Sources close to Jeremy Corbyn said yesterday Labour wanted to see more than a simple cap. Labour has demanded energy re-nationalisation.

They said: 'The proposals from the Government don't meet the priorities we set out in our election manifesto.

'Any proposals they bring forward we would seek to amend and turn into what we actually have proposed.

'What Jeremy has said last week is the Tories have started to help themselves to watered down bits of our manifesto - they are welcome to all of it but they should go the whole hog and then we would vote in favour.'

Feasting on their own young ?

More concern that future dividends will be cut / share price to fall ?

Whatever .... there are several million in fuel poverty.

THAT should be their number one priority !!!

One comment from the section ... plain and simple :

We can either have a privately owned energy supply companies who are free to make as much profit as they can, as that is what capitalism is or we take them all back into public ownership and keep prices down. One or the other, there is no choice . Could people please understand that .
More from the Daily Chuckle , this time on household debt for energy rising :

http://www.dailymail.co.uk/money/bills/ ... r-121.html

More than two million households are in debt to their energy supplier - and they owe £121 on average

2.6 million UK households owe an average of £121 to their energy supplier

Usually households are in credit at this time of year after the summer months

A third of those in debt have no way of paying off the debt to their provider

It is still possible for consumers to switch if they have debts of £500 or less


For once , their usual scaremongering contains a great deal of fact and ... concern !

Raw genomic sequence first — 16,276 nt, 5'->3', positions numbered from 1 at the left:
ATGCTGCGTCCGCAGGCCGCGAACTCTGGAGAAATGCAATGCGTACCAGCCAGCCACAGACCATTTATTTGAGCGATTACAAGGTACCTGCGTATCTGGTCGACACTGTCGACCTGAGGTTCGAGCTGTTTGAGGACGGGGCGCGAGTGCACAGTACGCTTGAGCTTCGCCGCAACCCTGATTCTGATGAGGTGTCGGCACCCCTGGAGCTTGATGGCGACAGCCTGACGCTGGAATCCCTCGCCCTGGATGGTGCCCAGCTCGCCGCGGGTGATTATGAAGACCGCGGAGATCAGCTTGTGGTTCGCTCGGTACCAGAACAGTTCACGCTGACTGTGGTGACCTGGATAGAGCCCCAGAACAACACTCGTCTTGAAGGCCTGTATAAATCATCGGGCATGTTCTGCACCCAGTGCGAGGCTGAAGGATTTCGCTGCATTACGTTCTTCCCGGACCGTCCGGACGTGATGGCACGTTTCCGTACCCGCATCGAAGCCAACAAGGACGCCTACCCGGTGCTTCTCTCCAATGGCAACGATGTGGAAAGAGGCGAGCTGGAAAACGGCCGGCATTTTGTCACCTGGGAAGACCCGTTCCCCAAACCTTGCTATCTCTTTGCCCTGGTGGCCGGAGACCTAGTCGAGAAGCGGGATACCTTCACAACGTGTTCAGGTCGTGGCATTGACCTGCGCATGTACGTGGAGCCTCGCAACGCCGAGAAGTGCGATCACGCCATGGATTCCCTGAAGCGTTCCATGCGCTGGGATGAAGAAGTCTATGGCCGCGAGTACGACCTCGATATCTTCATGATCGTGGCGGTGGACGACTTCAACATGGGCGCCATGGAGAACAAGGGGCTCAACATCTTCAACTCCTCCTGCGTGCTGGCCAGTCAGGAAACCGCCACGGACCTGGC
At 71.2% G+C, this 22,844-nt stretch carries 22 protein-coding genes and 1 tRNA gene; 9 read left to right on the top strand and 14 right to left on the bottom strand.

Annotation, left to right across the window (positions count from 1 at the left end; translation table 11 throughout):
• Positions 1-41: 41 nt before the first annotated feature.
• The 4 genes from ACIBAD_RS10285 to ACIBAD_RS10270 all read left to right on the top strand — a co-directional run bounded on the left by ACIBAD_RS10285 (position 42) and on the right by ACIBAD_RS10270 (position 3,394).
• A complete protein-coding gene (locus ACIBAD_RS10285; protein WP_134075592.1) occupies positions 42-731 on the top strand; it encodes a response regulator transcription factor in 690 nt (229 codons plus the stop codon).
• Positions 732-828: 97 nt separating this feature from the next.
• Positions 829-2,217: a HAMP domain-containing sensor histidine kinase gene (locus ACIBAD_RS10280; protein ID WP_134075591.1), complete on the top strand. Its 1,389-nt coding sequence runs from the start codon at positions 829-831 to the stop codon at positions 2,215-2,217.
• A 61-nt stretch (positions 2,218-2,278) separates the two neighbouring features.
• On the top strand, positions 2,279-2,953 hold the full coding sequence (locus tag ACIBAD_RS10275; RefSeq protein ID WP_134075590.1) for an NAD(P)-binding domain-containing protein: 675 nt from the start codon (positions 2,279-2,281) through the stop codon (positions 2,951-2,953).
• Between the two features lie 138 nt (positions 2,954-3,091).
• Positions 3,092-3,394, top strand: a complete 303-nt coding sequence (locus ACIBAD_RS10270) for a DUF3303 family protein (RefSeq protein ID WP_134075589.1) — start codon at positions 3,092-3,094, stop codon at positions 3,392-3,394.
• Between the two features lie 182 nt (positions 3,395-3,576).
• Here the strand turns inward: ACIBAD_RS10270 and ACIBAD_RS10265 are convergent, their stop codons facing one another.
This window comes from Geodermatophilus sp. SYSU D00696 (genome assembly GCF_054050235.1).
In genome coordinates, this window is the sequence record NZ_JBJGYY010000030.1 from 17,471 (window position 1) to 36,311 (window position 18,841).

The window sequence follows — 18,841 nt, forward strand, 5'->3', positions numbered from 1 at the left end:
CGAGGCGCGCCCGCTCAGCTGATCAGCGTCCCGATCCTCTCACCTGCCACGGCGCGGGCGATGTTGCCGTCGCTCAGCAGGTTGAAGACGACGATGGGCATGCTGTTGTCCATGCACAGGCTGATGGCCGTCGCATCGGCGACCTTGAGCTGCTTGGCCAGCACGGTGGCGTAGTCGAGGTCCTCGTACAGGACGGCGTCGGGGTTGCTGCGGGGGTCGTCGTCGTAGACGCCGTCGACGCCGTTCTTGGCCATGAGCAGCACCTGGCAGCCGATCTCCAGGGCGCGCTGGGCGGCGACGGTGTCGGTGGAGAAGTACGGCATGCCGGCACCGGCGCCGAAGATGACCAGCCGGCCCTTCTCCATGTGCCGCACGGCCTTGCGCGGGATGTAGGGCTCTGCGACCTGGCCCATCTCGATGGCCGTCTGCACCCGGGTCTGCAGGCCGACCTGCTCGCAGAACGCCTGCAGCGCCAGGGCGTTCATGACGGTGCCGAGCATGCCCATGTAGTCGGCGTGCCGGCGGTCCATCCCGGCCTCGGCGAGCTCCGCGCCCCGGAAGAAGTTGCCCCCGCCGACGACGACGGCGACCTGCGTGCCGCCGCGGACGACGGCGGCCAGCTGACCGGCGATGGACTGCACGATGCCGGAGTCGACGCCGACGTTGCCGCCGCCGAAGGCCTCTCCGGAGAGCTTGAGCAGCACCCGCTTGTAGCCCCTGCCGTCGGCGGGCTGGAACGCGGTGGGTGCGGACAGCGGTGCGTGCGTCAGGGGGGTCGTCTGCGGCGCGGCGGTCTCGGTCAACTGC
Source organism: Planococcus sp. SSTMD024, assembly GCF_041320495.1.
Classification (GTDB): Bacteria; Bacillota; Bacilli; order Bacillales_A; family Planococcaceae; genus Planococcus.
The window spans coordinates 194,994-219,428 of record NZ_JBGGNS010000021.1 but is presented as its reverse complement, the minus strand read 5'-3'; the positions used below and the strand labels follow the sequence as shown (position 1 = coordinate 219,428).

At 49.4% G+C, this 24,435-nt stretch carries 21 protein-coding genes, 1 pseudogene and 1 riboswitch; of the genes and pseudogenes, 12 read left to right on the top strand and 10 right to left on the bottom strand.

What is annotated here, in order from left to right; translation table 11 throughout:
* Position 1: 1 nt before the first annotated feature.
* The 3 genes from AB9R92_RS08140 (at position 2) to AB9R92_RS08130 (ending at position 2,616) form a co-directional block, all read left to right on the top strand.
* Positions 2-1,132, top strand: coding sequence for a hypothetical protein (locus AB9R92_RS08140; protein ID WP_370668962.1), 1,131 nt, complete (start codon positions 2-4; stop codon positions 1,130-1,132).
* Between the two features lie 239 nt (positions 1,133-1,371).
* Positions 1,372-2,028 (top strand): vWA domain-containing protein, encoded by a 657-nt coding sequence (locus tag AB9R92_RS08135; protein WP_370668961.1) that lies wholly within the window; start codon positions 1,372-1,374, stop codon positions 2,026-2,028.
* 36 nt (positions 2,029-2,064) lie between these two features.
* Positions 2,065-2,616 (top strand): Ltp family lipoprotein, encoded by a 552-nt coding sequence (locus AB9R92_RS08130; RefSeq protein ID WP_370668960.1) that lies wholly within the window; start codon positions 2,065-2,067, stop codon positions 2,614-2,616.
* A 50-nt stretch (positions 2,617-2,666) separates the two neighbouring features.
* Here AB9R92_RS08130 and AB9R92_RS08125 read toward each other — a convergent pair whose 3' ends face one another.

One in ten households are in debt to their energy supplier, by an average of £121, new research has revealed.

The 2.6 million households collectively owe £318 million and a third of those either have no plans to repay the debt or can't afford to.

This is an increase of 9 per cent in the past 12 months at a time when traditionally households are in credit after the summer months.

Typically households paying via direct debit build up credit in their energy accounts over the summer months when their usage is lower.

This is often then used to meet higher bills over the winter months when the heating is on more and costs are higher.

But the research, which was compiled from a survey of 2,006 adults by comparison website uSwitch, shows that one in 10 households are already in debt to their supplier.

Of those in debt to their supplier, 31 per cent said they planned to pay it off by increasing their monthly direct debit, 21 per cent said they would be able to pay it off in a lump sum and 28 per cent had no plan for meeting the debt.

Respondents were also asked how they felt about upcoming bills and 38 per cent said they were already worrying about how they would pay for winter energy bills and 36 per cent said recent energy bill price hikes would mean they would have to put the heating on less this year.

Typically consumers paying their provider's standard variable tariff will have higher bills than those with a fixed-rate tariff.

This is because standard tariffs are susceptible to price rises and falls whereas with fixed-rate tariffs the price paid per unit of energy remains the same for the duration of the fix, which is usually 12 months.

All of the Big Six energy suppliers have increased prices this year and providers have blamed these hikes on rising wholesale prices and an increase to the cost of Government schemes such as the smart meter roll-out.

But by switching to a fixed-rate deal, consumers can save a significant amount – especially if it's been a while since their last energy switch.

In fact the comparison website claims that up to 10 per cent of consumers switching on its website saved £618 or more last year.

It also says that while 93 per cent of consumers are away they can save money by switching suppliers, just 25 per cent are planning to do so within the next 12 months.

To find out exactly how much you could save by switching, it's always worth doing your own comparison based on your personal usage and your postcode, which you can do with our tool on the right.

Claire Osborne, energy expert at uSwitch, says: 'We're only just into autumn, but already millions of households are in debt to their energy supplier.

'With the days now getting shorter and the heating staying on for longer it may be easier than you think to get out of the red and take control of your energy bills.